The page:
This was written almost a year after the event, by which time it was obvious that the entire incident was a “hate hoax.” This graffiti was written by student of color Jess Torres ’12.

Perhaps most important, we affirmed the need to ensure that we’re providing immediate, meaningful, and effective support to the most affected parties, after which we should expand our support to individuals and groups as we track the impact of the incident across campus and over time. This includes the establishment of physical and virtual safe spaces for post-event processing and dialogue, as well as additional components of an institutional infrastructure of counseling and support.

The best “support” that Williams could provide is to tell people that this was a hoax, that minority students have nothing to fear from white racists wondering the hallways of Prospect.

If the Record were a better paper, it would revisit this topic next fall, call up the members of this task force and ask them some hard questions.

The “Culture of Silence”

Perhaps the most frustrating – and enabling – campus condition is what students and others have termed the “culture of silence.” In fact, the name of the student organization that developed in response to the Prospect hate crime is Students Against Silence. While we recognized the highly complex nature of this phenomenon, our conversations focused on a couple of related questions:

What prevents students, faculty, and staff from taking advantage of the reporting websites and formal support structures that exist? If people want to talk about their experiences and concerns, are there unknown barriers to using existing channels more frequently and consistently?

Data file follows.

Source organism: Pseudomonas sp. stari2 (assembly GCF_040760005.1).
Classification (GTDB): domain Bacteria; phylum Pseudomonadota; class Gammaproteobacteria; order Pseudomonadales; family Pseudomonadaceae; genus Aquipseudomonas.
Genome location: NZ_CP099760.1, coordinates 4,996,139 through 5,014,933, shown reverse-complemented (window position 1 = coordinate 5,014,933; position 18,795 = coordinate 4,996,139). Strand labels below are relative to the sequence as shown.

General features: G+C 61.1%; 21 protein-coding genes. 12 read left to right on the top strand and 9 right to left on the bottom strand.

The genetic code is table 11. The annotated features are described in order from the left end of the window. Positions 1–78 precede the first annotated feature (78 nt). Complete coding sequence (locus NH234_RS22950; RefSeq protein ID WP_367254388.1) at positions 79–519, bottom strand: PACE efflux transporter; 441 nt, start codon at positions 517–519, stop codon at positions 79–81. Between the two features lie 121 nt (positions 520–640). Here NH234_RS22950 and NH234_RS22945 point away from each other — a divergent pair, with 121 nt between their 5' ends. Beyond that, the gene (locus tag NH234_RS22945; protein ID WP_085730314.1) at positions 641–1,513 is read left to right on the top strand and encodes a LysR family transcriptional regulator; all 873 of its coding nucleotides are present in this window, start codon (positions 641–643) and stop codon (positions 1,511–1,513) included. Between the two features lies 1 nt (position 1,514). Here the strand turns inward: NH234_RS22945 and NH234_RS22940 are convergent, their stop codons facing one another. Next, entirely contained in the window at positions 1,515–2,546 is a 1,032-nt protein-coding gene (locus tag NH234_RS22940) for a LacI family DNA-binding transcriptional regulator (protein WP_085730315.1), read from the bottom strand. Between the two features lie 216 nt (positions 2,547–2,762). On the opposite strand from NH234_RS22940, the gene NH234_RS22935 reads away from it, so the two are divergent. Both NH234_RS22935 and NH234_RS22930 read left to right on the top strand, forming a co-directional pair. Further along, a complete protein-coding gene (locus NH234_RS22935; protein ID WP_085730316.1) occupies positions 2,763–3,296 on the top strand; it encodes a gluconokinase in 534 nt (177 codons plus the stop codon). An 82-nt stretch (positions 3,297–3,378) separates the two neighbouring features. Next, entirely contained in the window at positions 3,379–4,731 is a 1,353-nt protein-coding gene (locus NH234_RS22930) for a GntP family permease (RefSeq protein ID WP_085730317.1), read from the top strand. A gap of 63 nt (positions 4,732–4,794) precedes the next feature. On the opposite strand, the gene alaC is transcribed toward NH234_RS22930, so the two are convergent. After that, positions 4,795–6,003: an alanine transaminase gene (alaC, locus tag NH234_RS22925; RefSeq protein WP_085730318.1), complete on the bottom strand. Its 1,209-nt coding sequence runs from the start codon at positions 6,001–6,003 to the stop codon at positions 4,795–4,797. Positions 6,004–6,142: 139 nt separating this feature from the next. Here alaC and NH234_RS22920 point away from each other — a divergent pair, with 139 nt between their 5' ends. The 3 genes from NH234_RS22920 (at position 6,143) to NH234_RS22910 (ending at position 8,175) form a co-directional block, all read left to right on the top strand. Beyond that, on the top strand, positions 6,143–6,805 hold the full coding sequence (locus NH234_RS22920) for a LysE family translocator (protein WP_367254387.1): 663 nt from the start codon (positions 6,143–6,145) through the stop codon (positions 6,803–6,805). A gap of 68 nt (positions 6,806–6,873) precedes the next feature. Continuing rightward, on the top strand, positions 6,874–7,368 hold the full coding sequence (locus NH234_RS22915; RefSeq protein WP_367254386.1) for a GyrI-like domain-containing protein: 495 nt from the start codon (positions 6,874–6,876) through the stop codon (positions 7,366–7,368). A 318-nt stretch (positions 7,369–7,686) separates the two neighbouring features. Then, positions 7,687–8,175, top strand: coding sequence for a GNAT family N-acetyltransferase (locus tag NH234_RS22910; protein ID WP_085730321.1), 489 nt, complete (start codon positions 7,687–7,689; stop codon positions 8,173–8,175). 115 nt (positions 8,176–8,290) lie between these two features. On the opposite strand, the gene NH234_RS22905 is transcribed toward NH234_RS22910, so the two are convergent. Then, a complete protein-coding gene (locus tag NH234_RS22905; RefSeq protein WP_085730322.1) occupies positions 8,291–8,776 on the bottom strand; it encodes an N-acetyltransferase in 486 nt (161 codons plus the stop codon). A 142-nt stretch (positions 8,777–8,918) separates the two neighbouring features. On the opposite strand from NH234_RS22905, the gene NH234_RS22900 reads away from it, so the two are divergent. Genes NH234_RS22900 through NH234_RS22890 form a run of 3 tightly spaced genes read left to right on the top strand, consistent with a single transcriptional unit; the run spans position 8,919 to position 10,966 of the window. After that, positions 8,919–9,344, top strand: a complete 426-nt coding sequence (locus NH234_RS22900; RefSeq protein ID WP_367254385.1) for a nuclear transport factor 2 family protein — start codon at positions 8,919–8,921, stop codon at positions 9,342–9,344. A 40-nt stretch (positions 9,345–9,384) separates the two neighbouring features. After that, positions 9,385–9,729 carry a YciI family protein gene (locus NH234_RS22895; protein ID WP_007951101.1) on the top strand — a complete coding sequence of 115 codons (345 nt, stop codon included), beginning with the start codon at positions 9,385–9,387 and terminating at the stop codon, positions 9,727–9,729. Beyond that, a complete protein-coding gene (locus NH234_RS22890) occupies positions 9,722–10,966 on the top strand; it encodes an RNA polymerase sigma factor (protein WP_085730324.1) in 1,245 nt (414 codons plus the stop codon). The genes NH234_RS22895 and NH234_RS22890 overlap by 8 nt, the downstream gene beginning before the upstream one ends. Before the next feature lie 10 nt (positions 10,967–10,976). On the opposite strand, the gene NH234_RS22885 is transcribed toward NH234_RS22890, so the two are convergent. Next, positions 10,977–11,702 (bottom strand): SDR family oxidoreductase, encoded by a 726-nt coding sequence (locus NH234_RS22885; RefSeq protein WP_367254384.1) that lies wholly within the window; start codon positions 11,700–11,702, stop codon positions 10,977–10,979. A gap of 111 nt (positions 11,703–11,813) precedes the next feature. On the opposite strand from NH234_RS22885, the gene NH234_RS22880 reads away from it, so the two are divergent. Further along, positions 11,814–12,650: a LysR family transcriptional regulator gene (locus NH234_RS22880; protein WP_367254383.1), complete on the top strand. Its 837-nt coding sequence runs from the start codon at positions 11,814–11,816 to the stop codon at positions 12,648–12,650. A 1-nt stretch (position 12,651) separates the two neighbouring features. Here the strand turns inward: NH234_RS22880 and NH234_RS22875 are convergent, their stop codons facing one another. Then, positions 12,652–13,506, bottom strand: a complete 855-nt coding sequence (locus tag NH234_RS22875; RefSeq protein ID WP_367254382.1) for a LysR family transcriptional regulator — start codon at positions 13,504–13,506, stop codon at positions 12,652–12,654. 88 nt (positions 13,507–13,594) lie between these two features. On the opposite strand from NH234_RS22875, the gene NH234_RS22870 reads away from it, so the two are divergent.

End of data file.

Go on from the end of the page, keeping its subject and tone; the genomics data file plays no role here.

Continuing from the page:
What is it about our campus culture that allows students to believe they can behave like this? Once they leave here for graduate school or the workplace, their behavior changes, by and large, because they know this isn’t acceptable anywhere else. Why does it feel acceptable to them here?

The students on the Task Force explained that this is such a small, interconnected place that if you do something that leads to a falling-out with your team or your close circle of friends, you have few places left to turn. The prevailing social pressure – particularly on women – is not to make waves, not to “make life harder than it needs to be.” There was a strong perception that more people would report acts of discrimination, harassment, and assault if the social backlash to reporting weren’t so strong.

This perception that Williams’ size and distinctive social interconnectedness – typically considered to be positive features – work against us in this way resonates with our perceptions of why staff and faculty also hesitate to report the incidents of discrimination that they deal with.

Or, just maybe, there are fewer instances of actual discrimination at Williams than there are almost anyplace else in the world.

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Senior Week 2017 – Save The Date!

Seniors,

Can you believe how quickly the time has gone? Just one final push– you’ve got this! In anticipation of our graduation weekend, we just wanted to inform you of the dates for Senior Week hosted on campus. For planning purposes, the week will start on Tuesday, May 30th, the first event being at 10 p.m. and runs through Friday, June 2nd, with the final event being Last Chance Dance.

We have plenty of fun events planned for those days before our graduation weekend, including brunches, barbecues, and the lovely dinner at Mount Hope. We will be in contact with you about specifics on all that will take place, but until then, we’ll see you on campus for the festivities starting May 30th.

Thanks and enjoy the rest of the semester!

Best,
Maria, Michelle, Rika, Andrew, Scott
’17 Class Officers